Opinions: MSISE or MSISM now that SANS is accredited?

jplee3jplee3 Member Posts: 49 ■■□□□□□□□□
Hey all,

Just wanted to get some opinions regarding the SANS MSISE and MSISM graduate programs now that SANS is an accredited institution. I realize SANS still hasn't garnered as much attention especially in the eyes of HR folks when compared to CISSP.

In any case, do you guys think its now worth pursuing a degree now that they're accredited, compared to "cybersecurity" Masters programs elsewhere.

Anyway, just wanted to put it out there since I don't think I've seen much out there as of late.

Comments

  • LionelTeoLionelTeo Member Posts: 526 ■■■■■■■□□□
    Its all about ROI. How much money you put in, and how much money you got back, and the risk pertaining to it.

    You will definitely get a good return if you can complete their master program, especially the MSISM can be a deal breaker to break into higher tier of the management path. The problem regarding the program would be the high cost and GSE lab requirements, both are very difficult to meet, and may end up burning the unnecessary cash if you cannot complete the program.

    On the other hand, getting company to sponsor you and self studying for the exams are much cheaper, while risk is higher in terms of failure, certifications expiration, you trade off for lesser money required for the exam, and also self studying via books allow you to easily produce white papers that the course could not covers due to learning from experience industry standards not from sans itself; with addition to less worries about loans or timeline requirements set up the school.

    In the end, it points down to your own judgement of the ROI. You can hit almost the same set of qualification via self study route, spending as little as 1000USD on all the books if your company reimburse all your certificates, still obtained GSE and had a reasonable jump, or paying for teachers with 30-40k USD from SANS and study on the course material itself.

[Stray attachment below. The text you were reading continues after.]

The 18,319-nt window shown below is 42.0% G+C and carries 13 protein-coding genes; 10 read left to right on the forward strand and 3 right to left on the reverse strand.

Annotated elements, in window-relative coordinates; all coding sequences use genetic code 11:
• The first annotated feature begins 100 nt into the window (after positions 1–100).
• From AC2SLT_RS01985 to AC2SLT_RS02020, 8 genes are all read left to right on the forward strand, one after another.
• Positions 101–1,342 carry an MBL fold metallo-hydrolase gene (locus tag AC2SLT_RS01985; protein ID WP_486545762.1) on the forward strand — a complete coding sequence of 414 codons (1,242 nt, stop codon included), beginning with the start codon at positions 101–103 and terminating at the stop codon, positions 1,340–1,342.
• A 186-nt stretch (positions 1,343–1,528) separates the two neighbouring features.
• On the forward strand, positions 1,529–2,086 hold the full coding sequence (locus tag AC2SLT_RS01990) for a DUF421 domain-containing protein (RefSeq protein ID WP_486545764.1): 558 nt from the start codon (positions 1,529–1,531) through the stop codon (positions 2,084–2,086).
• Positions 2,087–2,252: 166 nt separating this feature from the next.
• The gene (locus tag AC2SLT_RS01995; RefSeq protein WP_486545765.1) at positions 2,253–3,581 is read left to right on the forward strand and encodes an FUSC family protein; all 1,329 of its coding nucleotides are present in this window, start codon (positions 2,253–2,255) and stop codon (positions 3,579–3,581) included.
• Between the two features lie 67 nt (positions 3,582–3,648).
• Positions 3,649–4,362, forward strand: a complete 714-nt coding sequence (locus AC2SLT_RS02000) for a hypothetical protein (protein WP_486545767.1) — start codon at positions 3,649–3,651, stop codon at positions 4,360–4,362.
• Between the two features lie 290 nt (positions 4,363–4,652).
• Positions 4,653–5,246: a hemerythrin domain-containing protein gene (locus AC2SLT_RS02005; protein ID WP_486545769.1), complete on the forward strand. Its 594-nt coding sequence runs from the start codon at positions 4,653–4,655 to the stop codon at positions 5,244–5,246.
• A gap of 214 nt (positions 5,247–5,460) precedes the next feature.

On overview, one would be easier with official coursebook, more expensive, but would hit the GSE as a major roadblock to clear. The harder would be tougher without official coursebook, cheaper, and also still had a GSE roadblock to clear.

    The cheaper but tougher route would probably yield a more impressive ROI in short term, 1k for books for possible 30k salary jump in 2-3 years, with higher risk of failure and career stagnant growth if you can't obtain these certs. Master while on the other hand has lower risk of failure and career stagnant growth, and would probably pay off for a longer term, a master would not have to worried about certification expiry, and still be as impressive coming from higher management background with their masters.

    If money was a concern to your environment, then it would be better to focus on self study for the time being for the short term gain, the salary gain can then be decided for a master in the future. If money was like a flowing water to you, then do whatever you want with it. ;)
  • BalantineBalantine Member Posts: 77 ■■□□□□□□□□
    I'd say you would be better off with a Master's from Georgia Tech for 7K and then self-study the SANS curriculum.

    That'd give you both the credential and the real knowledge.
    dulce bellum inexpertis
  • jplee3jplee3 Member Posts: 49 ■■□□□□□□□□
    Thanks guys,

    At my current place of employment, tuition benefits are very good - they give us up to around $5k for undergrad *OR* cert courses as well as up to around $10k per year for undergrad. I think estimated costs for the SANS masters program comes to around $45k and must be completed in 5 years.

    The SANS program is enticing to me but seems extremely rigorous too. Not to downplay any other masters program of course. I'm just wondering if it's something I should consider pursuing even though I lean towards not wanting to... there's pressure from friends around me who have all gotten their masters and MBAs in hopes of getting higher positions etc (and many have). I don't want to create some bias or cloud my judgment but those things are a factor as superficial as they are LOL!